Returning to Seattle, Danny began emulating both the dance and the style of dress that he saw in New York. Gone were his Kung Fu shoes, Britannica Jeans, and Aerosmith half-shirt ~ replaced with creased Adidas shell-tops, Lee Jeans, windbreaker jackets, or hoodies. Unfortunately, Seattle hadn’t caught the hip hop bug yet, and Danny found it hard to communicate what he had experienced and what he knew would be the next big thing. So he found it refreshing when he met a couple of like-minded people who appreciated the culture that Danny was representing.

“Bronx” was his name, and he said he was from back east, guaranteeing that the ski goggles and hockey gloves he wore were standard gear for east coast “B-boys”. Were there others in Seattle? Next, Danny met DC3, an artist that created large scale murals with spray paint, and had a gift for creating original rhymes over instrumentals. (Spoiler alert! He was a graffiti artist and rapper!)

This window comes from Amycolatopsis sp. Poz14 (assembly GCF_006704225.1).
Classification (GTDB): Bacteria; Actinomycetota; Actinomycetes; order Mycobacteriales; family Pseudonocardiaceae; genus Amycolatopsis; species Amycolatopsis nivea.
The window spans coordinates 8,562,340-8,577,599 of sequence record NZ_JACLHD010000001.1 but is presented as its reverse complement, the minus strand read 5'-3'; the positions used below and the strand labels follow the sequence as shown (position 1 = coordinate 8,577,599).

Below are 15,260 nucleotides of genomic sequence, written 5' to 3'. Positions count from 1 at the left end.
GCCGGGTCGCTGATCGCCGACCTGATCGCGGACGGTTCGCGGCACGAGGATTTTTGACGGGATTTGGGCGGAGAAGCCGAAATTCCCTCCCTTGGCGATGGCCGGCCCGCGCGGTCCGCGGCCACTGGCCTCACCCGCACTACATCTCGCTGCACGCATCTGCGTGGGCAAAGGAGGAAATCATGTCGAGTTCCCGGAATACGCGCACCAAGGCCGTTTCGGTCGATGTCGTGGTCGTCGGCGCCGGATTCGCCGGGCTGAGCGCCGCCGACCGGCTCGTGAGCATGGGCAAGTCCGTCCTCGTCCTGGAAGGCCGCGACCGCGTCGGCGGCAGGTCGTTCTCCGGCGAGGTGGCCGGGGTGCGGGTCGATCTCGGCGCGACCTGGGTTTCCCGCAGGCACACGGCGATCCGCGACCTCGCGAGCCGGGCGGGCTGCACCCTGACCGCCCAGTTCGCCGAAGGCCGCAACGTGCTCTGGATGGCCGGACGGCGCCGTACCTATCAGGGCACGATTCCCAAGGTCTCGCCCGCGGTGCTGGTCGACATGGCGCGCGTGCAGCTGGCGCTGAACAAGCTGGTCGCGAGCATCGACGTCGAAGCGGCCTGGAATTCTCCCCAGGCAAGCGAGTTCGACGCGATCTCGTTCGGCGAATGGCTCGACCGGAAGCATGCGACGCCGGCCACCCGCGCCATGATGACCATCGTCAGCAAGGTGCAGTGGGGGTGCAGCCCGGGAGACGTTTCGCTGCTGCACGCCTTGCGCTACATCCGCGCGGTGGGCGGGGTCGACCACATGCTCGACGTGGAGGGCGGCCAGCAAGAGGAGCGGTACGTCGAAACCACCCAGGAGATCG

Over the next year or two, Danny saw the influence of hip hop slowly making its way towards Seattle. The occasional television commercial, the periodic appearance of popping & locking on primetime shows such as “What’s Happening!” and other sitcoms. At school, he occasionally noticed a small group of kids gathered around to imitate what they had seen on tv night before. But those days were few and far between.

Then, almost overnight, hip hop exploded in Seattle.

Danny remembers walking into school one morning, and the entire world had changed. The halls now crowded with kids wearing Michael Jackson style single-gloves and red-leather jackets, sweatsuits, headbands, parachute pants, and leg warmers.

The Seattle Circuit Breakers were one of Seattle’s first “professional” breakdance groups. Suddenly, Danny’s place was the hot-spot to hang out and practice. His mother saw the group potential and offered to manage them, booking shows and partnering with businesses such as Adidas to sponsor the group. Dressed in matching blue Adidas sweat-suits bearing the group name and logo, the group quickly became one of Seattle’s most popular B-boy crews.

At the height of their popularity, the Circuit Breakers were doing multiple dance contests and commercial performances each week, and Danny took on the job of providing the music for each gig. It was during this time that DJ Afrika-Bambatta published a list of the “Top 100 breakdance records” in the Village Voice Magazine.